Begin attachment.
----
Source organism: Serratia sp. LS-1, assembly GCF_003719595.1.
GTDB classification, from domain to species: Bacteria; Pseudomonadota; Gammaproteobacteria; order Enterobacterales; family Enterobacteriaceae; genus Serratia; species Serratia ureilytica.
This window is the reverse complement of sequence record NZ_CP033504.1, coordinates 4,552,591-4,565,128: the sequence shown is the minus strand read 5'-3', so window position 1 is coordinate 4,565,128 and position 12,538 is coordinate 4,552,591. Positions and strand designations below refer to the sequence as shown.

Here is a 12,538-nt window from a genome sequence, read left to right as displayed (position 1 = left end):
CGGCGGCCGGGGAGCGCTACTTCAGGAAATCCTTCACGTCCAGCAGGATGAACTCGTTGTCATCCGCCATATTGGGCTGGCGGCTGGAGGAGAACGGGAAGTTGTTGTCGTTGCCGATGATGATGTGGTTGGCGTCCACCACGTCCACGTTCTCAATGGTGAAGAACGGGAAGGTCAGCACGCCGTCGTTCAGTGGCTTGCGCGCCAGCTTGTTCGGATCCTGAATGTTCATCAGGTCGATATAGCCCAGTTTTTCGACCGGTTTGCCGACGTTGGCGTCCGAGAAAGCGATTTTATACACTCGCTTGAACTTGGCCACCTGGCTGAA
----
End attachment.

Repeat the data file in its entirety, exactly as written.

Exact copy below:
Source organism: Serratia sp. LS-1, assembly GCF_003719595.1.
GTDB classification, from domain to species: Bacteria; Pseudomonadota; Gammaproteobacteria; order Enterobacterales; family Enterobacteriaceae; genus Serratia; species Serratia ureilytica.
This window is the reverse complement of sequence record NZ_CP033504.1, coordinates 4,552,591-4,565,128: the sequence shown is the minus strand read 5'-3', so window position 1 is coordinate 4,565,128 and position 12,538 is coordinate 4,552,591. Positions and strand designations below refer to the sequence as shown.

Here is a 12,538-nt window from a genome sequence, read left to right as displayed (position 1 = left end):
CGGCGGCCGGGGAGCGCTACTTCAGGAAATCCTTCACGTCCAGCAGGATGAACTCGTTGTCATCCGCCATATTGGGCTGGCGGCTGGAGGAGAACGGGAAGTTGTTGTCGTTGCCGATGATGATGTGGTTGGCGTCCACCACGTCCACGTTCTCAATGGTGAAGAACGGGAAGGTCAGCACGCCGTCGTTCAGTGGCTTGCGCGCCAGCTTGTTCGGATCCTGAATGTTCATCAGGTCGATATAGCCCAGTTTTTCGACCGGTTTGCCGACGTTGGCGTCCGAGAAAGCGATTTTATACACTCGCTTGAACTTGGCCACCTGGCTGAA